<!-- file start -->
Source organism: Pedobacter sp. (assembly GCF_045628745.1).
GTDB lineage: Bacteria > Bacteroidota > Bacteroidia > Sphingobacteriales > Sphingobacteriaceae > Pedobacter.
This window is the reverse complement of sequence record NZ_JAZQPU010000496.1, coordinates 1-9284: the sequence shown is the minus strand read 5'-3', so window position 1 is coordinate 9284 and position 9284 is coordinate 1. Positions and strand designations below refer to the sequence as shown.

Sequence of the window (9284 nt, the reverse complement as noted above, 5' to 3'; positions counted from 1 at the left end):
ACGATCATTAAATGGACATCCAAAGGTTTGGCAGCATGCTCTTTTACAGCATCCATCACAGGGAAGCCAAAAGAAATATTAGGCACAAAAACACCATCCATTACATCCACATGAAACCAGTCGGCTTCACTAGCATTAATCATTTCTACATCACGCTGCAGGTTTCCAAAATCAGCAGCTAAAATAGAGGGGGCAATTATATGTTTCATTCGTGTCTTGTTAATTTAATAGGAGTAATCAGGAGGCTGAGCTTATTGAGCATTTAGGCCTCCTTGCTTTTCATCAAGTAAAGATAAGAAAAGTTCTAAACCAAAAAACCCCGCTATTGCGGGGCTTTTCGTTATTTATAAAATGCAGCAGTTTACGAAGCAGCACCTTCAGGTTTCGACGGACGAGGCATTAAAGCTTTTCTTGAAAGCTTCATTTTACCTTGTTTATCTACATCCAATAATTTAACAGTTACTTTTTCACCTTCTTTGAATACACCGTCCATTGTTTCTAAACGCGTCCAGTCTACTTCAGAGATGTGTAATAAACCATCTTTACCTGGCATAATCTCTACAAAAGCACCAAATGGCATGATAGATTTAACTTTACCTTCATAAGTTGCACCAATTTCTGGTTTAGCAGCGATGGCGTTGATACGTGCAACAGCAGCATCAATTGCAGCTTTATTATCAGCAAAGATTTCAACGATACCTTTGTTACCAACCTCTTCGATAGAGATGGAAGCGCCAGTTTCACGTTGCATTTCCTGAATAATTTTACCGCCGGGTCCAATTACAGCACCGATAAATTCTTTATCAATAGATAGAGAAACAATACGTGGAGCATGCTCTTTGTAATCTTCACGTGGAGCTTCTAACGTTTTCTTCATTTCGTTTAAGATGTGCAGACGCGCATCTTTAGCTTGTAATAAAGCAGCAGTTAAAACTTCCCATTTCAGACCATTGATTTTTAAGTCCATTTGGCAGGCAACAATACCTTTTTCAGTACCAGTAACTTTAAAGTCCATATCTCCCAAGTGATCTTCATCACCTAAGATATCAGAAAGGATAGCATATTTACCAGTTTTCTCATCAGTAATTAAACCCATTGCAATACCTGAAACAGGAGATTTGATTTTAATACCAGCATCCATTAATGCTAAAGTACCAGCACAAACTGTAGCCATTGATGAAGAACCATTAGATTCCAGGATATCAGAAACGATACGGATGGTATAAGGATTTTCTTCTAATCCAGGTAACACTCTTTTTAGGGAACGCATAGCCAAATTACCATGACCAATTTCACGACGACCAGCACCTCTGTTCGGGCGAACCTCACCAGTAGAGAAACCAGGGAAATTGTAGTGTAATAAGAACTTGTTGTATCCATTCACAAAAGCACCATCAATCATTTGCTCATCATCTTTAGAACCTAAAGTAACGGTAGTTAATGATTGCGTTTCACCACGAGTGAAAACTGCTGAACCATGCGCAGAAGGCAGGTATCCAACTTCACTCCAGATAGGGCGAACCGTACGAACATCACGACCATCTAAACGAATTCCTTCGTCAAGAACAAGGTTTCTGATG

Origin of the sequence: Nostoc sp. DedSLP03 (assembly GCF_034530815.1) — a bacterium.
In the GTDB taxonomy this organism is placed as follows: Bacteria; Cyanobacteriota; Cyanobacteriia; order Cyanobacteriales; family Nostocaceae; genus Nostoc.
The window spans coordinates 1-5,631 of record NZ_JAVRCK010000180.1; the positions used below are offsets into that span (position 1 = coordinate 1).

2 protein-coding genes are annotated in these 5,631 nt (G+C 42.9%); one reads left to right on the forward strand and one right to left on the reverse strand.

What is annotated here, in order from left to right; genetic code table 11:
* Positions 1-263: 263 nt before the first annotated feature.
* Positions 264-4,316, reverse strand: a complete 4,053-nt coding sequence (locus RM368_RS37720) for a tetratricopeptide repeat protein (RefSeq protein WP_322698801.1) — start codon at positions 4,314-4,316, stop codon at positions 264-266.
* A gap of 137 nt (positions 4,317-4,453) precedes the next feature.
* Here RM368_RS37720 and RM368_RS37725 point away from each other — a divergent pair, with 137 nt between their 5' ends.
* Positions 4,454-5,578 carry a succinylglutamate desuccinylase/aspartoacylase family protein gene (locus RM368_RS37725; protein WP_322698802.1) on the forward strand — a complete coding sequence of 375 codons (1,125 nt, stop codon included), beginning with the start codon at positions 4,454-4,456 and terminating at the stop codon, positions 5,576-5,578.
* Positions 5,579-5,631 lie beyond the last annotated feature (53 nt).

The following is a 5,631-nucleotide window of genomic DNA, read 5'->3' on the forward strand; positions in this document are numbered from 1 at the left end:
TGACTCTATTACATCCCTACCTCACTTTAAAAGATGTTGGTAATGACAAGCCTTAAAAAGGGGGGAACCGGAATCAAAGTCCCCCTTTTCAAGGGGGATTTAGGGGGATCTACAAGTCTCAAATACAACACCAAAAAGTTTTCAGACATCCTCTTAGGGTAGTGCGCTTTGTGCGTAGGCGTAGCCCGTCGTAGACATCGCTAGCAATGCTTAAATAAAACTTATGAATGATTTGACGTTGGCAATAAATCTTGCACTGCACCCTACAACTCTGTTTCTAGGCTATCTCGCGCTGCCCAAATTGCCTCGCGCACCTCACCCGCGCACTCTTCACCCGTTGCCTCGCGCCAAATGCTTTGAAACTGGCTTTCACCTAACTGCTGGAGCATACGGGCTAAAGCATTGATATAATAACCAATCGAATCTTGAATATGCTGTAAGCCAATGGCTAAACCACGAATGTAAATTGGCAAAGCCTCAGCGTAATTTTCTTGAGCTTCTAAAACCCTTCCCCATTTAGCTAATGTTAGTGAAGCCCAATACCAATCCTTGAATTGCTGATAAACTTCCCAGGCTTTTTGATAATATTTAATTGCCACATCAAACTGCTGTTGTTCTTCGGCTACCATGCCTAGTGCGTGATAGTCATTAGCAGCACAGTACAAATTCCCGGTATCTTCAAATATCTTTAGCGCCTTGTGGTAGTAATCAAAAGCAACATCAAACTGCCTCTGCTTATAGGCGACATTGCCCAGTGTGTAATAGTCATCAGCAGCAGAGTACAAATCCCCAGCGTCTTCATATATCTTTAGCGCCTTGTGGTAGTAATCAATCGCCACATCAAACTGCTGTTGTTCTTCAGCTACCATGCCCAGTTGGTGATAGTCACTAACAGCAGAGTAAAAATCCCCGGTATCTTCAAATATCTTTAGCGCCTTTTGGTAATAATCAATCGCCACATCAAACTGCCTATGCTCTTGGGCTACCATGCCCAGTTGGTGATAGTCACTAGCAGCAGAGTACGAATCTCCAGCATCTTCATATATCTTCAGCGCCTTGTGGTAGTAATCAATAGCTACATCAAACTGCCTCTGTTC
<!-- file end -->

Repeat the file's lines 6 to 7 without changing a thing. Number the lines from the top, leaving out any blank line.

Origin of the sequence: Nostoc sp. DedSLP03 (assembly GCF_034530815.1) — a bacterium.
In the GTDB taxonomy this organism is placed as follows: Bacteria; Cyanobacteriota; Cyanobacteriia; order Cyanobacteriales; family Nostocaceae; genus Nostoc.